• (2) Essentially, a weighted average degree in a network is calculated by multiplying each degree by its respective weight, and then taking the average. Bydžovská took the strength of the relationship into account when determining the weighted average degree [ 35 ]. By calculating friendship’s weighted value, Maroulis assessed peer achievement within a small-school reform [ 36 ]. Accordingly, we considered the number of interactions as the weight of the degree, with a higher average degree indicating more active interaction among learners.
  • (3) Network density is the ratio between actual connections and potential connections in a network. The more connections group members have with each other, the higher the network density. In SNA, network density is similar to group cohesion, i.e., a network of more strong relationships is more cohesive [ 37 ]. Network density also reflects how much all members are connected together [ 38 ]. Therefore, we adopted network density to indicate the closeness among network members. Higher network density indicates more frequent interaction and closer communication among students.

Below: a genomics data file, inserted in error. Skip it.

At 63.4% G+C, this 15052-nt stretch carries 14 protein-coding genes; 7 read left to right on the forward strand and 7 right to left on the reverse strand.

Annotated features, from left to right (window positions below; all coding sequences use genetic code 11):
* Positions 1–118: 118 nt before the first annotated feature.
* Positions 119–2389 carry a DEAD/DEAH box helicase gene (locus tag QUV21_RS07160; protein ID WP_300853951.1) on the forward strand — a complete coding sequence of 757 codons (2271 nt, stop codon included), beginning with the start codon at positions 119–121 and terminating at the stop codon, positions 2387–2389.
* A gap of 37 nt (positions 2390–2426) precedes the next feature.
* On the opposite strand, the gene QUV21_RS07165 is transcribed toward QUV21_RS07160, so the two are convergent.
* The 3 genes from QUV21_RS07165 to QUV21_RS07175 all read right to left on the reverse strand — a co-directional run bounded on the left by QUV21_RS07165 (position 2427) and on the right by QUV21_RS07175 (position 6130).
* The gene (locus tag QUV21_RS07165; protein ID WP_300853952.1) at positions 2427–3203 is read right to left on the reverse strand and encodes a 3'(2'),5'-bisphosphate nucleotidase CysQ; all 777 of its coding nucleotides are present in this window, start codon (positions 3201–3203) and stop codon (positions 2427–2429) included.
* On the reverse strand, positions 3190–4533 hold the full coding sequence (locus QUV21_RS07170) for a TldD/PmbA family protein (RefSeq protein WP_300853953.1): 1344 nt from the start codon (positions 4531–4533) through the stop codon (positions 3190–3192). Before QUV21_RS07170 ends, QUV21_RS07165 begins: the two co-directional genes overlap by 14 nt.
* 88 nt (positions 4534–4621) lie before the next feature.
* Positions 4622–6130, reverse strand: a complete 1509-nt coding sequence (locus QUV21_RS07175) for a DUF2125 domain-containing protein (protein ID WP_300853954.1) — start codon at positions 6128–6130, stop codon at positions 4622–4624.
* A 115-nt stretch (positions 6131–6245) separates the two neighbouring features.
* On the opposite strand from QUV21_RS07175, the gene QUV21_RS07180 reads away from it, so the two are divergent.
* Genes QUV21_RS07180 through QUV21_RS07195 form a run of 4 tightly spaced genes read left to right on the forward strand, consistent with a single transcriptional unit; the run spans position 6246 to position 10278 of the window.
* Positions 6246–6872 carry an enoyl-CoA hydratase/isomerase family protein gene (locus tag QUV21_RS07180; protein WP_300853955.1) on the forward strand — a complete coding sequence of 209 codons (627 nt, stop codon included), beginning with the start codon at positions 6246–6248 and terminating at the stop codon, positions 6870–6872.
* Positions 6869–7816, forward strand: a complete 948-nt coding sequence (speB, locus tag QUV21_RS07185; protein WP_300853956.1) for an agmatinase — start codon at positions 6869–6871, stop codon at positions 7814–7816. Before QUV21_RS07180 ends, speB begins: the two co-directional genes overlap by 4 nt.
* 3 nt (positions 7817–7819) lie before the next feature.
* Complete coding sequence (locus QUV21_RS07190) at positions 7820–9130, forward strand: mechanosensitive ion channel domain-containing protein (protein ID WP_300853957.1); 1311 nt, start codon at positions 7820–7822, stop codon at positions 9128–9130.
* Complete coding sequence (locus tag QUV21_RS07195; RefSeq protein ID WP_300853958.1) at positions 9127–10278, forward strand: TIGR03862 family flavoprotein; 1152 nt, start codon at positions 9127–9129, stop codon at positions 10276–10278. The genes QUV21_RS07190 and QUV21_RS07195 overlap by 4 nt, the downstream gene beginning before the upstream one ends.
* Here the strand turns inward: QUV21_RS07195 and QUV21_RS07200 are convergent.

• (4) Clustering coefficient describes local network attributes and indicates that two nodes in the network could be connected through adjacent nodes. The clustering coefficient measures users’ tendency to gather (cluster) with others in the network: the higher the clustering coefficient, the more frequently users communicate with other group members. We regarded this indicator as a reflection of the cohesiveness of the group [ 39 ].
  • (5) In a network, the average path length is the average number of steps along the shortest paths between any two nodes. Oliveres has observed that when an average path length is small, the route from one node to another is shorter when graphed [ 40 ]. This is especially true in educational settings where students tend to become closer friends. So we consider that the smaller the average path length, the greater the possibility of interaction between individuals in the network.